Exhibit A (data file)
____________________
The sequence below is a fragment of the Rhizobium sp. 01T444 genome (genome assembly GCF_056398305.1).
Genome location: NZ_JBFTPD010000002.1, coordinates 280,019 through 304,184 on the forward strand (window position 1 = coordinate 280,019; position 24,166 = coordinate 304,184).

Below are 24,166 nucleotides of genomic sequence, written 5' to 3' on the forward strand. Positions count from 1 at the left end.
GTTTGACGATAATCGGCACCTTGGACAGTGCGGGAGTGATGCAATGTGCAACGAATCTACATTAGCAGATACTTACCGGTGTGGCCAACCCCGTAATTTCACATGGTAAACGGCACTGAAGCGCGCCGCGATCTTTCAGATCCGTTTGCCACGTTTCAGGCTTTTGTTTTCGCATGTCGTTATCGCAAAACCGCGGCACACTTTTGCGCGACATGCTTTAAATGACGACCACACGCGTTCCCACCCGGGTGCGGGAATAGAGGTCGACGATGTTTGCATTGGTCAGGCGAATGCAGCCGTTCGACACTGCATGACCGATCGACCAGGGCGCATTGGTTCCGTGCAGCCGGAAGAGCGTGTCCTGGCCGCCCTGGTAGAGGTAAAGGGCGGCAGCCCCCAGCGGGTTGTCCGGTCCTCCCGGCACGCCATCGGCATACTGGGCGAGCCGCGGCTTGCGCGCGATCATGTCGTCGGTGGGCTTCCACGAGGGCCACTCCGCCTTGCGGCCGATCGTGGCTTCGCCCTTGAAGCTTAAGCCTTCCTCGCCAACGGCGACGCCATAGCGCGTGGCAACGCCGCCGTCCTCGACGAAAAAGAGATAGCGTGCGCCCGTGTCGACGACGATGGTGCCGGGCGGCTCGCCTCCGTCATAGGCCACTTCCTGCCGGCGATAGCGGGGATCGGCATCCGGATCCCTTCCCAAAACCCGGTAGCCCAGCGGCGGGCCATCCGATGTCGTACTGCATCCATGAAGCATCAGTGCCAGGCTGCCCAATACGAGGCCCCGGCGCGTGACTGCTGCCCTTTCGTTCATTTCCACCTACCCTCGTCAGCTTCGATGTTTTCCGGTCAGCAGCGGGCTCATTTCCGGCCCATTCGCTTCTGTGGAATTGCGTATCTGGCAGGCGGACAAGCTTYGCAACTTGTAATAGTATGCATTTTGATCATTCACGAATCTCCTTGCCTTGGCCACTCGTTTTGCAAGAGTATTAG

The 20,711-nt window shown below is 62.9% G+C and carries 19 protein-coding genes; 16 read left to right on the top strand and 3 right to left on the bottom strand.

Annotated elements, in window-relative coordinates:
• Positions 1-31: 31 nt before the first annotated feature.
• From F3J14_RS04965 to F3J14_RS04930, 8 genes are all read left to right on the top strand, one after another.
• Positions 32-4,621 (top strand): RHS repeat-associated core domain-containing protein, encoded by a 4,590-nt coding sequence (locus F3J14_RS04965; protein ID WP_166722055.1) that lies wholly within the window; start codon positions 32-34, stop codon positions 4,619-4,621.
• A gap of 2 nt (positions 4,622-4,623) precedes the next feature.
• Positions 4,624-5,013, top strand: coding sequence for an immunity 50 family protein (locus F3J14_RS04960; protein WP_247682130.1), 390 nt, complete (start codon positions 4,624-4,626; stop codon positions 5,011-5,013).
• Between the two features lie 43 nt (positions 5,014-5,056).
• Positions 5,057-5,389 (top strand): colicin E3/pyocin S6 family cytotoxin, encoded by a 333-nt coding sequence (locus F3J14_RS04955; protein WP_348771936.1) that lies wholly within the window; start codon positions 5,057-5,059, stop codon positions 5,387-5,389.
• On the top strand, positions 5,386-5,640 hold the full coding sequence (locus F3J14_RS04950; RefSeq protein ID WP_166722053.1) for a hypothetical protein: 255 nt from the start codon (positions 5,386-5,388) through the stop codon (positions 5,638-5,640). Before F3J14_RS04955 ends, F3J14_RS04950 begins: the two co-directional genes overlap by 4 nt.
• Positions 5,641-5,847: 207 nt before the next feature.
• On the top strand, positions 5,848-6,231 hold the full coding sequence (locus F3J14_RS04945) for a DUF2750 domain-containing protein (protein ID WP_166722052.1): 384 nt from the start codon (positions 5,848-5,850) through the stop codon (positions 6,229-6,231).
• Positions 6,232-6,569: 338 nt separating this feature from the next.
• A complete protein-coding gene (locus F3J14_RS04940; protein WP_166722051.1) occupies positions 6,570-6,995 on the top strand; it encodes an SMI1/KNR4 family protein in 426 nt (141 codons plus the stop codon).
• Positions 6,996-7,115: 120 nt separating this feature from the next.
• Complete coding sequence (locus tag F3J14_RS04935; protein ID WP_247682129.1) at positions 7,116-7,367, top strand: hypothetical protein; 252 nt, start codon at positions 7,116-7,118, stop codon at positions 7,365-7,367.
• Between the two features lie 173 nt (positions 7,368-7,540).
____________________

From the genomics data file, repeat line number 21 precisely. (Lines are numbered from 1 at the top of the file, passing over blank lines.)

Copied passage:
• Between the two features lie 173 nt (positions 7,368-7,540).